Estimated reading time: 7 minutes
Rocket stoves are outdoor woodstoves designed to be highly fuel-efficient, somewhat portable, very hot, and low on emissions. Dr. Larry Winiarski developed the concept for these stoves for developing countries where finances are tight and fuel is scarce.
Rocket stoves also work well for camping, emergency situations, and homesteading. You can purchase a rocket stove at places such as Stove Tec, but if you are just a little bit handy, you can quickly build one with inexpensive or even free materials.
Here are 11 DIY rocket stove plans for you to try.
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What Makes a Rocket Stove?
Rocket Stoves are named for the roaring noise they make as fuel is burned and heat swooshes up from the fuel intake and out the chimney. Your rocket stove will be made from three main parts: the intake, the combustion chamber, and the heat riser or chimney.
The intake is a tube or hole where fuel is inserted and oxygen enters the system. The combustion chamber is where the fuel burns. Lastly, the heat riser is a vertical chimney-like structure that allows the heat to rise from where combustion occurs.
You’ll use the top of the heat riser to hold your pot or pan to cook your food. When the rocket stove is insulated, it is highly efficient and requires very little fuel to create concentrated heat.
No matter which method you choose, always be sure to use your rocket stove outside in an area that is safe for burning.
- 1. Concrete Tiki Rocket Stove
- 2. #10 Can Stove
- 3. Cinderblock Rocket Stove
- 4. Trash Can Rocket Stove
- 5. Quikrete and PVC Rocket Stove
- 6. Metal Bucket
- 7. Permanent Brick Rocket Stove
- 8. Brick Rocket Stove
- 9. Heavy-Duty Rocket Stove with Stand
- 10. Sand Rocket Stove
- 11. Rocket Mass Heater
1. Concrete Tiki Rocket Stove
If you’ve got a little time on your hands and a bag of concrete, you can construct this impressive Tiki rocket stove. This extra heavy stove won’t be very portable, but it will add some exciting décor to your backyard or cooking area.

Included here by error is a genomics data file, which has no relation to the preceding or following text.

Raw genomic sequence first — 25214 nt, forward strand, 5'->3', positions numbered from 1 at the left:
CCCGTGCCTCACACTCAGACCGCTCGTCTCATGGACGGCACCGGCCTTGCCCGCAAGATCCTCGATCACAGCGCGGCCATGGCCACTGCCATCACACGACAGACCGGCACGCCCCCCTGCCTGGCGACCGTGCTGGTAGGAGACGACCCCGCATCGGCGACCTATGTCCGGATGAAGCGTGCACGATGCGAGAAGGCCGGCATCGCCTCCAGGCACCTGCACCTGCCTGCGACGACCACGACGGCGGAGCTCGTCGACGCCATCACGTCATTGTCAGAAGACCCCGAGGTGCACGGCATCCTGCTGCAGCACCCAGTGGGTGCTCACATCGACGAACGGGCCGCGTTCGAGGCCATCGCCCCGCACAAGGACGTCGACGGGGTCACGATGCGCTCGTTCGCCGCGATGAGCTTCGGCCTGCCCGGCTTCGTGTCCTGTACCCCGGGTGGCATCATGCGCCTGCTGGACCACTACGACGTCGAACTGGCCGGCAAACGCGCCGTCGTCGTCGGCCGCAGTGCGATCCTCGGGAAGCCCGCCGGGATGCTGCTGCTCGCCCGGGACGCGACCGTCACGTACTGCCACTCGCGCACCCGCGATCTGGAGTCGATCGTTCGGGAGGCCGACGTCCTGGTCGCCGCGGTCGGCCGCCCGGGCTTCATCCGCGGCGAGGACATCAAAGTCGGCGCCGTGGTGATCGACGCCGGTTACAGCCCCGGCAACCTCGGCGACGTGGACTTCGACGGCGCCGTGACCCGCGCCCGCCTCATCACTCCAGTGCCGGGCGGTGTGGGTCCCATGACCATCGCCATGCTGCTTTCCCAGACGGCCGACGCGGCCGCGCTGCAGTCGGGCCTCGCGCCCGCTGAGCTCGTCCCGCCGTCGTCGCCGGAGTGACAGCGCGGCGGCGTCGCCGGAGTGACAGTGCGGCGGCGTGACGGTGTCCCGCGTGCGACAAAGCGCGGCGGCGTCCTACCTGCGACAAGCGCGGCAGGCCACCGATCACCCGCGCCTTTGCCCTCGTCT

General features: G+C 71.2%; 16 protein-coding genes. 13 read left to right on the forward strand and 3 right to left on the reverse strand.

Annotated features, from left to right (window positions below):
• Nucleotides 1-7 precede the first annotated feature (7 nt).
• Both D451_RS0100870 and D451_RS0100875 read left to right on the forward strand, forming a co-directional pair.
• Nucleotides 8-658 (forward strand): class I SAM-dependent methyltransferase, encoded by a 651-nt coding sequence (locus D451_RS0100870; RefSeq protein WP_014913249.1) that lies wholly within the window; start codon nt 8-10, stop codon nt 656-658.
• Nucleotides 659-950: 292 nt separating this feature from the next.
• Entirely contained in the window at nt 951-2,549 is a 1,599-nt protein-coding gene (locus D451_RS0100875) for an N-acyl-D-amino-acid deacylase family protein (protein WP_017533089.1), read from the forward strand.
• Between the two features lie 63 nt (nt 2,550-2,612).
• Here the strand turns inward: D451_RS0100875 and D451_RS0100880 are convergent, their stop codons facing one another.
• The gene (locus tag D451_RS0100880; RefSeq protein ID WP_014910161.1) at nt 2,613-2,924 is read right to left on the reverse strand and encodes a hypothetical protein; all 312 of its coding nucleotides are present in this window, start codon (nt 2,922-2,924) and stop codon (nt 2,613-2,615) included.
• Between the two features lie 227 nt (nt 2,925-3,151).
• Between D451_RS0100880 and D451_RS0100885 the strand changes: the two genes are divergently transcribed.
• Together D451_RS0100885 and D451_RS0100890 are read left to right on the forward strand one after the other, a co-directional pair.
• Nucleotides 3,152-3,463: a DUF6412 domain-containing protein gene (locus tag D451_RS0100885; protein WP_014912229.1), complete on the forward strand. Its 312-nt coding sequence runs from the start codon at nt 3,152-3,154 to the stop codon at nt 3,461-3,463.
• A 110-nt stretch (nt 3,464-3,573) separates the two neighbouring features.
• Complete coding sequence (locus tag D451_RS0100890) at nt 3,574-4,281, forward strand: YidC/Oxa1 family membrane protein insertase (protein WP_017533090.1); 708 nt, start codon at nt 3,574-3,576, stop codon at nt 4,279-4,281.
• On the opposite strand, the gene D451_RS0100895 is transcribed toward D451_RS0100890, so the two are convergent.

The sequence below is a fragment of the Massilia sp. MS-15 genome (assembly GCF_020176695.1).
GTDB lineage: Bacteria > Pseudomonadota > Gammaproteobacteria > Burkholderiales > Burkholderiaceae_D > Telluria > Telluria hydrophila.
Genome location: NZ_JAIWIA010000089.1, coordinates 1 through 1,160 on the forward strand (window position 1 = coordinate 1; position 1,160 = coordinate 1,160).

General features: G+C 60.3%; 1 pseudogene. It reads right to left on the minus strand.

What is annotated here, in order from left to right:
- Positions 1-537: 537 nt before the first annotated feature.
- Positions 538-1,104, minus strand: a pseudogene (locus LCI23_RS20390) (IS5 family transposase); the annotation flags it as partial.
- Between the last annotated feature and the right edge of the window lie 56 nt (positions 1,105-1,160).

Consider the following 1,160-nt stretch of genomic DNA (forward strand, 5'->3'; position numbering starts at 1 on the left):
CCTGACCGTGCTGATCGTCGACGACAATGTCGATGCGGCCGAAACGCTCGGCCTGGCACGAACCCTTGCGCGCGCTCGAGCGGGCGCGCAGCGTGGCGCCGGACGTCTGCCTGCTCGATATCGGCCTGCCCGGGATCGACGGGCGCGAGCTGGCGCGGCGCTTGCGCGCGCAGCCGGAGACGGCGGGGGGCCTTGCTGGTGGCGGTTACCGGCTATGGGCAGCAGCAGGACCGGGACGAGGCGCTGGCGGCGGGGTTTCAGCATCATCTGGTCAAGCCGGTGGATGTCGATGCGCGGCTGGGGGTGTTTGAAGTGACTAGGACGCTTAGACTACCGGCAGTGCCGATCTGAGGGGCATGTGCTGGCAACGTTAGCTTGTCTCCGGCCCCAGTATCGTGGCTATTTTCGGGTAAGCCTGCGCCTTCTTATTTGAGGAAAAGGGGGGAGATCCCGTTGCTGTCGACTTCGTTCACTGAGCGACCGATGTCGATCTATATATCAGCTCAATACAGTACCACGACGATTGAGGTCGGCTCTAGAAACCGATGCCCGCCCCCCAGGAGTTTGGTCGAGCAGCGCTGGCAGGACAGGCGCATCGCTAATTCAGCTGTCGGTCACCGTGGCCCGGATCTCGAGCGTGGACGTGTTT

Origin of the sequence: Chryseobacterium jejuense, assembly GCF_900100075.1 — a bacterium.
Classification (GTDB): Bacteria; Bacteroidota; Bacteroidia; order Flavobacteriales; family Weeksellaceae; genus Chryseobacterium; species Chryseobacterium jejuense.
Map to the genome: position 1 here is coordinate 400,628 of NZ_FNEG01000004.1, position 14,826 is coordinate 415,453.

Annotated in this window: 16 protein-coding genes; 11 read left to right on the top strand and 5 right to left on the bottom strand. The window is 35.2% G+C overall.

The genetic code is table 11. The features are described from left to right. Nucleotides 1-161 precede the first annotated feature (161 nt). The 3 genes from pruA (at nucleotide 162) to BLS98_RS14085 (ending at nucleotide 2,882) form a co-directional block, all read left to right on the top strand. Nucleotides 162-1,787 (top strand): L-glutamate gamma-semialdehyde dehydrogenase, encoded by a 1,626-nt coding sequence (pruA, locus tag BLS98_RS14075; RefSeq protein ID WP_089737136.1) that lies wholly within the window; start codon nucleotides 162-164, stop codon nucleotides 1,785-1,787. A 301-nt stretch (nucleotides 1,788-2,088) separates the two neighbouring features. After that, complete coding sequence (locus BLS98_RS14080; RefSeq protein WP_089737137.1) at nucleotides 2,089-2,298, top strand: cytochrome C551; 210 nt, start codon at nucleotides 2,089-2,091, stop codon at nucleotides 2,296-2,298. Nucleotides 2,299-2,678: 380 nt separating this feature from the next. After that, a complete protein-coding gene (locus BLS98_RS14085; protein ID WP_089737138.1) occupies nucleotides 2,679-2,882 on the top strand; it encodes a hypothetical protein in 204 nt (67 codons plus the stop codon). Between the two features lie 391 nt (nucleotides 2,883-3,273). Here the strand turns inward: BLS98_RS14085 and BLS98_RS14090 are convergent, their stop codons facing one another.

You’ll need some additional items such as a large bakery bucket, a tin can, some wood, plastic, and a bag of volcano rock. But if you are resourceful, your project should cost you less than $40. You can learn more here.
2. #10 Can Stove
One of the easiest stoves to make is a #10 can stove. You can find #10 cans from canneries, grocery stores, or just grab a recycled one. You also need a few other items, such as 2 28-ounce cans, some tin snips, and insulation.
Essentially, you’ll put the small can inside the large can with a hole through both to create the chimney portion of your rocket stove. The other can will be turned on its side with the ends cut off and centered inside the hole to create the fuel feed.
Check out this website for more information on how to build this inexpensive stove.
3. Cinderblock Rocket Stove
An inexpensive rocket stove can easily be created from a few cinderblocks. Some people have found that cinderblocks can dry out or explode if heated unevenly. However, many find that this is still an effective and relatively safe method of building a rocket stove. Please do your research before deciding if this method is for you.
To build a cinderblock rocket stove, you’ll need three large cinderblocks, a brick, and two pavers. You’ll use the pavers and cinderblocks to create an L-shaped chamber by lining up the holes of the blocks. The horizontal part of the chamber is where you feed the fuel, and the vertical component of the chamber is where the heat will rise. You can place your pot or pan right on top of the block, but do not smother the fire by covering the entire hole.